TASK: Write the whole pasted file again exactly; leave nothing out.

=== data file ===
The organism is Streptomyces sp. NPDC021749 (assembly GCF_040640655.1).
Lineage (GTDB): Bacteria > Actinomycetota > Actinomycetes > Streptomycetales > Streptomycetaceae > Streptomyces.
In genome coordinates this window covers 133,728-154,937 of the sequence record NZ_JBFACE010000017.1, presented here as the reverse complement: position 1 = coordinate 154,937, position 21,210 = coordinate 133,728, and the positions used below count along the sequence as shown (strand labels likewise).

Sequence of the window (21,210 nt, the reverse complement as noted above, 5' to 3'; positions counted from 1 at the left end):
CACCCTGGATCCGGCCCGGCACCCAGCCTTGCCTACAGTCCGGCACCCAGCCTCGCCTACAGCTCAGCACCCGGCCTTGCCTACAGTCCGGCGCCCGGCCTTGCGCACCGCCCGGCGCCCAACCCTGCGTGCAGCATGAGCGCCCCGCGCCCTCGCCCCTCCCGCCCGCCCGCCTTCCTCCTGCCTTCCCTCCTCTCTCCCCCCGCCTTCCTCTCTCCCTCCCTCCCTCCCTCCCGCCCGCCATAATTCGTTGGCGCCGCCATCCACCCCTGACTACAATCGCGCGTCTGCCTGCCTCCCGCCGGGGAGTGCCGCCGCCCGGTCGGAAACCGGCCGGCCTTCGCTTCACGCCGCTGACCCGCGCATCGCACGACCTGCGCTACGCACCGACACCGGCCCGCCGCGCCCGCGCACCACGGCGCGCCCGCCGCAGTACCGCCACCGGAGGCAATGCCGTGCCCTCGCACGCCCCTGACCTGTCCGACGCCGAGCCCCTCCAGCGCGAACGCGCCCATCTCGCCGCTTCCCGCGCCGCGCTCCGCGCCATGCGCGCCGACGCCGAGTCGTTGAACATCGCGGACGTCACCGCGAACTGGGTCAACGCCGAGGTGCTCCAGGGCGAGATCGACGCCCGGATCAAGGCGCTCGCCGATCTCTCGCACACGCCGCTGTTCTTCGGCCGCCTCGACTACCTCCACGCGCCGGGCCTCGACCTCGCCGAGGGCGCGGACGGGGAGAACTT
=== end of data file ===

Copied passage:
The organism is Streptomyces sp. NPDC021749 (assembly GCF_040640655.1).
Lineage (GTDB): Bacteria > Actinomycetota > Actinomycetes > Streptomycetales > Streptomycetaceae > Streptomyces.
In genome coordinates this window covers 133,728-154,937 of the sequence record NZ_JBFACE010000017.1, presented here as the reverse complement: position 1 = coordinate 154,937, position 21,210 = coordinate 133,728, and the positions used below count along the sequence as shown (strand labels likewise).

Sequence of the window (21,210 nt, the reverse complement as noted above, 5' to 3'; positions counted from 1 at the left end):
CACCCTGGATCCGGCCCGGCACCCAGCCTTGCCTACAGTCCGGCACCCAGCCTCGCCTACAGCTCAGCACCCGGCCTTGCCTACAGTCCGGCGCCCGGCCTTGCGCACCGCCCGGCGCCCAACCCTGCGTGCAGCATGAGCGCCCCGCGCCCTCGCCCCTCCCGCCCGCCCGCCTTCCTCCTGCCTTCCCTCCTCTCTCCCCCCGCCTTCCTCTCTCCCTCCCTCCCTCCCTCCCGCCCGCCATAATTCGTTGGCGCCGCCATCCACCCCTGACTACAATCGCGCGTCTGCCTGCCTCCCGCCGGGGAGTGCCGCCGCCCGGTCGGAAACCGGCCGGCCTTCGCTTCACGCCGCTGACCCGCGCATCGCACGACCTGCGCTACGCACCGACACCGGCCCGCCGCGCCCGCGCACCACGGCGCGCCCGCCGCAGTACCGCCACCGGAGGCAATGCCGTGCCCTCGCACGCCCCTGACCTGTCCGACGCCGAGCCCCTCCAGCGCGAACGCGCCCATCTCGCCGCTTCCCGCGCCGCGCTCCGCGCCATGCGCGCCGACGCCGAGTCGTTGAACATCGCGGACGTCACCGCGAACTGGGTCAACGCCGAGGTGCTCCAGGGCGAGATCGACGCCCGGATCAAGGCGCTCGCCGATCTCTCGCACACGCCGCTGTTCTTCGGCCGCCTCGACTACCTCCACGCGCCGGGCCTCGACCTCGCCGAGGGCGCGGACGGGGAGAACTT